Shorter daylight hours and dull, gloomy weather can lead to a host of symptoms including low mood and libido, lack of energy and poor appetite.

Known as the ‘Winter Blues’, approximately 12% of the population is affected with this condition.

Recognising that you have the ‘Winter Blues’ is the first step. Then you can follow our self-help tips to help reduce the symptoms and make a real difference to your winters.

No two sufferers will experience the condition in exactly the same way and having some tips to work through is a positive way for each individual to find relief.

Here are five top tips:

  • Get outside in the fresh air as much as you can and try to stroll around outside in the middle of the day.
  • When indoors, stay near windows and exposed to natural light as much as possible.
  • Eat healthily. Fresh fruit and vegetables are mood-enhancers and will help to avoid sugar and carbohydrate cravings which lead to weight gain.
  • Visit family and friends as often as possible. Even when you really don’t feel like going out, even a short outing can make a big difference to how you feel.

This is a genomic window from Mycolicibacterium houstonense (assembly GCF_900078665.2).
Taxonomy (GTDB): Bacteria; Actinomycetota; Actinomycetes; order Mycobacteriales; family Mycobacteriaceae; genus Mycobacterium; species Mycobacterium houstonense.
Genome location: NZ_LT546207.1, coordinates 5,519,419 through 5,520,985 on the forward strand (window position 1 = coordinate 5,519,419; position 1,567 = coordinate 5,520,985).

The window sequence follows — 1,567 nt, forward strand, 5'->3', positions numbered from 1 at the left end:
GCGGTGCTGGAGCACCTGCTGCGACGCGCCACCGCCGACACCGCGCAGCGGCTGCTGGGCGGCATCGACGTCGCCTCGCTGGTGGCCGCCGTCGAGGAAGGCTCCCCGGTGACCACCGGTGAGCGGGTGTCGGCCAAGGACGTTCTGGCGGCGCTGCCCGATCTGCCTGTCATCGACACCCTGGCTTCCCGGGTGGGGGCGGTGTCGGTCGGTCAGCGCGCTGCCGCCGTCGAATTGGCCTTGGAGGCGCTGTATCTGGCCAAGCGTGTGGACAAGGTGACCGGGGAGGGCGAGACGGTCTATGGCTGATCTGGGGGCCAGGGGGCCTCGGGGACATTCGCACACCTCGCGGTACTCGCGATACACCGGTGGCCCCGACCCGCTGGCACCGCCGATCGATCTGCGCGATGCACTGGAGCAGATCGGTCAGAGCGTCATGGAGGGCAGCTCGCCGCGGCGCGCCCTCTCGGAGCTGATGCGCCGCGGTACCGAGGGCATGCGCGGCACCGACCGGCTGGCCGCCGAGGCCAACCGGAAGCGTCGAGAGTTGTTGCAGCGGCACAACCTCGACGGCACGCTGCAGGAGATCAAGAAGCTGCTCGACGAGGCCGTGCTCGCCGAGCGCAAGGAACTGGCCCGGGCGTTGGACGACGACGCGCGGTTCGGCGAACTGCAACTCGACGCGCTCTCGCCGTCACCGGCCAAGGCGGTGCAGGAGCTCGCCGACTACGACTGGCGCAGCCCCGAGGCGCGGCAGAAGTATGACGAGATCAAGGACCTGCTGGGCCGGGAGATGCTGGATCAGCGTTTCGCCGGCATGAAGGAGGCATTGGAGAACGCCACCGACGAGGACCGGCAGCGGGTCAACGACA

• Find a new hobby.  Mental activity can help to ward off the winter blues and keeps the mind positively focused.

For Winter Blues sufferers it can seem that winter starts as early as September and lasts until April. 

However a little planning and preparation means that winter can be a time of real enjoyment, rather than endurance.

Barbara Hopkins is a freelance writer of features on topics as diverse as graffiti art, flashpacking in New Zealand, the cemeteries of Paris and an allergy-free home. Find more from her at

Twitter: @bhwriting